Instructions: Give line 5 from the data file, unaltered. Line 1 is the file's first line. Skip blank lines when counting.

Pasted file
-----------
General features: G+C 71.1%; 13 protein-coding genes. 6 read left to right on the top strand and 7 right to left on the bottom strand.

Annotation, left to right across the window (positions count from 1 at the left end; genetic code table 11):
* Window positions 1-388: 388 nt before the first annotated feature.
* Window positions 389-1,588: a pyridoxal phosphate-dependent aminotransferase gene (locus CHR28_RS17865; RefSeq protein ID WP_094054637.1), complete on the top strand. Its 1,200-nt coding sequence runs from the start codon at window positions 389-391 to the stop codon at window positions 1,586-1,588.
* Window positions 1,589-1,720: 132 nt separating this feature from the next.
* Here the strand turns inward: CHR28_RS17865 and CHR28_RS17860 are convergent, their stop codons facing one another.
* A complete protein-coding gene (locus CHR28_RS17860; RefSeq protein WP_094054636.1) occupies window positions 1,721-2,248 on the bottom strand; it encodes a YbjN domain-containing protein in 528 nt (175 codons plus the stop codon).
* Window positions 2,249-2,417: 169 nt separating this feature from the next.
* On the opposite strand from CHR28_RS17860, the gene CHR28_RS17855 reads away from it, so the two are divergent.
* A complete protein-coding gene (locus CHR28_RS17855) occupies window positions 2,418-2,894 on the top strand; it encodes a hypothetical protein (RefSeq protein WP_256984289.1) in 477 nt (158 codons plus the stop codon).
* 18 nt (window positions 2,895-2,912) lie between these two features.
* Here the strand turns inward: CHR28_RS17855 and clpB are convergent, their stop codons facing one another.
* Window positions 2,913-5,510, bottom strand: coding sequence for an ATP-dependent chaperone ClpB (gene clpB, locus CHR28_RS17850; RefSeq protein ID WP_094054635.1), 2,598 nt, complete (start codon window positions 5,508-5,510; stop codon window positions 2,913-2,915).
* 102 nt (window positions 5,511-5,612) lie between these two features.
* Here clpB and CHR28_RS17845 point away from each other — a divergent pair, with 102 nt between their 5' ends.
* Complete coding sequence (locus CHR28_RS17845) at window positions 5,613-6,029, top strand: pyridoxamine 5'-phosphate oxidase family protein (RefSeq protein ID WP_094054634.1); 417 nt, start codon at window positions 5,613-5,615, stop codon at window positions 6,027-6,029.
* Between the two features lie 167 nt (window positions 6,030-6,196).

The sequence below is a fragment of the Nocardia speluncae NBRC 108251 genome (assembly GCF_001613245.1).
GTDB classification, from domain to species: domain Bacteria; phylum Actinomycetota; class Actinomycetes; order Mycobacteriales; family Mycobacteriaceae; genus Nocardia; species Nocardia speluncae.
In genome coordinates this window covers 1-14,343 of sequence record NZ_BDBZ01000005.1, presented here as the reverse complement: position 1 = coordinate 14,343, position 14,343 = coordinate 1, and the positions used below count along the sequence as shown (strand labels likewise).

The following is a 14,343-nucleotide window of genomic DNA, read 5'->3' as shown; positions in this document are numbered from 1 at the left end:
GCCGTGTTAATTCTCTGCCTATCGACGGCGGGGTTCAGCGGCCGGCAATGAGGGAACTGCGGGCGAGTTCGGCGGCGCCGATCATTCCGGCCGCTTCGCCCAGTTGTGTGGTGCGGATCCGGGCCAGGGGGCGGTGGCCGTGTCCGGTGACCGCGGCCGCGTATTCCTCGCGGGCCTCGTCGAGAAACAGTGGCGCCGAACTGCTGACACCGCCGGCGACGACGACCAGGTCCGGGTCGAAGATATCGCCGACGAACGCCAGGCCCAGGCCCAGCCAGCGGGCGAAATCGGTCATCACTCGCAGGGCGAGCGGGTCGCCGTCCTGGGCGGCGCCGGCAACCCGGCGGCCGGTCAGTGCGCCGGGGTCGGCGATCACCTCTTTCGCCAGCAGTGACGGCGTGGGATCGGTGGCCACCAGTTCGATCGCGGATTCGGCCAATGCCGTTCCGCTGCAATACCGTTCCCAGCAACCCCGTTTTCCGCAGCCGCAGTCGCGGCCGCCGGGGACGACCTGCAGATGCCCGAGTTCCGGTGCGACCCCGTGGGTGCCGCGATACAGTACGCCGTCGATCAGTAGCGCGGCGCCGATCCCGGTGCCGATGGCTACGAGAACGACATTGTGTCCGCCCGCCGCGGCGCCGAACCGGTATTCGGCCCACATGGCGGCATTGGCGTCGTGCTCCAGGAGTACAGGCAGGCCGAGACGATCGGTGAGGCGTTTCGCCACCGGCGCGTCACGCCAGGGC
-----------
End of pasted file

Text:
* Window positions 1,589-1,720: 132 nt separating this feature from the next.